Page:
There was some evidence of a dose-response effect, with 25- and 50-mg doses showing the greatest activity. The median time to maximum paraprotein reduction was 2 months, and the median duration of response was 6 months.
Based on these results, a phase II multicenter randomized trial has been launched, and accrual has been brisk. The study is evaluating twice-daily administration of 15 and 30 mg/d, and an intermittent dosing schedule (3 weeks on, 1 week off). Per protocol, dexamethasone has been added to CC5013 in some patients in the phase II study who do not respond to the biological agent alone, as preclinical evidence suggests that, like thalidomide, CC5013 appears to act at least additively with dexamethasone.
PS-341 (bortezomib, Velcade, Millennium Pharmaceuticals) represents another class of biological agents, proteasome inhibitors, which interfere with cellular adhesion, inhibit interluekin-6 (IL-6) and tumor necrosis factor (TNF) production, have antiangiogenic properties, and directly promote apoptosis. PS-341, the first clinically useful proteasome inhibitor, is a potent, selective, reversible agent administered by IV push. In vitroand apparently in vivoPS-341 also has at least additive effects with dexamethasone.
PS-341 is in ongoing phase II and III clinical trials. In a recently completed phase II trial of 202 patients, the first cohort included 78 patients with relapsed and refractory myeloma after multiple prior treatments, including thalidomide in three fourths and stem cell transplantation in more than half. According to a preliminary analysis, markers of disease activity showed stabilization or improvement in 77% of patients; 39% met the partial remission criterion of a 50% reduction in paraprotein level, and a significant number had a near-complete remission and/or complete remission.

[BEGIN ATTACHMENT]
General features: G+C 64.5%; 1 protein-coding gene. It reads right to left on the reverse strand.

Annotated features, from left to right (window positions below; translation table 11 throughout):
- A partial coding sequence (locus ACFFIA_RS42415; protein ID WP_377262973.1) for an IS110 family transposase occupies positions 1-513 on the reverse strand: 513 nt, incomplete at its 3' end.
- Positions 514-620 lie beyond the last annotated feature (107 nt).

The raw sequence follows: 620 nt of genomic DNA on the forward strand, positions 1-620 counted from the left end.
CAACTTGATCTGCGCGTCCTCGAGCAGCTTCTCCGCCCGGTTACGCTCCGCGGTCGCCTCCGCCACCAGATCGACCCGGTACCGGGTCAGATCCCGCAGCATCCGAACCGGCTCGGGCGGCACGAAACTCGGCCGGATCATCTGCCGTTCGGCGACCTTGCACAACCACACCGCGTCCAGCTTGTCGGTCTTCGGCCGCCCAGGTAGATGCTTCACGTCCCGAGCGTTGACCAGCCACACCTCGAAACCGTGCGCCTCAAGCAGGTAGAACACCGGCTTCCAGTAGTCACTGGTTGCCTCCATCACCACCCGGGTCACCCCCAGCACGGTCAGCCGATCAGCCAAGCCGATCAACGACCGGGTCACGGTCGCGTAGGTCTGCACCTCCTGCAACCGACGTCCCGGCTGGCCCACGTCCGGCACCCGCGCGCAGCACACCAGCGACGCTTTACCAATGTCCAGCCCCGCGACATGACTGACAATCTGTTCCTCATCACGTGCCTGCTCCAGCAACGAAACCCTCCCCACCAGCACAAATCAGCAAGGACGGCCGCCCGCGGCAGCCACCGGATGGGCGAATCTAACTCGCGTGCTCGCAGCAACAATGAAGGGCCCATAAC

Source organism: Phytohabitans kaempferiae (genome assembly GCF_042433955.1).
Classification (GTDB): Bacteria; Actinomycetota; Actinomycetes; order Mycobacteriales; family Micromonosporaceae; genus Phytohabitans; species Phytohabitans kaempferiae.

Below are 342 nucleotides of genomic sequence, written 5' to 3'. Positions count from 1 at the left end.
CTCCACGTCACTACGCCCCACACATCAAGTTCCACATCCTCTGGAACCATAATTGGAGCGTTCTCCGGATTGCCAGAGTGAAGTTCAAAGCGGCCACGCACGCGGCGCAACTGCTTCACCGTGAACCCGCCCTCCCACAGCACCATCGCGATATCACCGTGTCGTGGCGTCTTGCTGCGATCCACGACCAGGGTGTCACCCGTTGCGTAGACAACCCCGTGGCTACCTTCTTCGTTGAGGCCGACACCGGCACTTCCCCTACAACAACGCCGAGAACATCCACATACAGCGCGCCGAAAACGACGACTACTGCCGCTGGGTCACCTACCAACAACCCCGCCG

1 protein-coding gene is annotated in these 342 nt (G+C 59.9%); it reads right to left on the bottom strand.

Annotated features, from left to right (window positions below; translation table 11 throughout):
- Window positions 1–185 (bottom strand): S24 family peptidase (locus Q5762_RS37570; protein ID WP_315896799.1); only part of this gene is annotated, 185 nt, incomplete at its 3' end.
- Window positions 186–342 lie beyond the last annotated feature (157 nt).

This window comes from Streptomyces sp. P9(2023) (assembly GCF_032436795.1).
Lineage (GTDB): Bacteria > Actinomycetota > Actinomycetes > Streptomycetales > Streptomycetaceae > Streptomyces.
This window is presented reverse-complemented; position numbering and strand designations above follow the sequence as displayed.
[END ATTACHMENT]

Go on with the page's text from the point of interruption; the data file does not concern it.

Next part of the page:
Patients who responded usually did so within the first two cycles of treatment each given over 3 weeks. "This is important because in the refractory/resistant patient population, you don’t have much timethese patients are extremely sick," Dr. Richardson said. Some patients continued to improve with up to 6 months of treatment, and several have apparently had complete remissions.
The addition of dexamethasone in 25 patients with stable or progressive disease resulted in disease stabilization or improvement in two thirds. "In aggregate, the responses seen in this especially poor prognosis population are impressive," Dr. Richardson said.
Toxic effects appear to be manageable with dose reduction and/or symptomatic treatment. The most troublesome adverse effects included fatigue and exacerbation of existing peripheral neuropathy. Thrombocytopenia and neutropenia were also observed.
Pharmacogenomic analysis of tumor cells obtained in the phase II trial are now underway to identify markers useful in tailoring therapy with PS-341.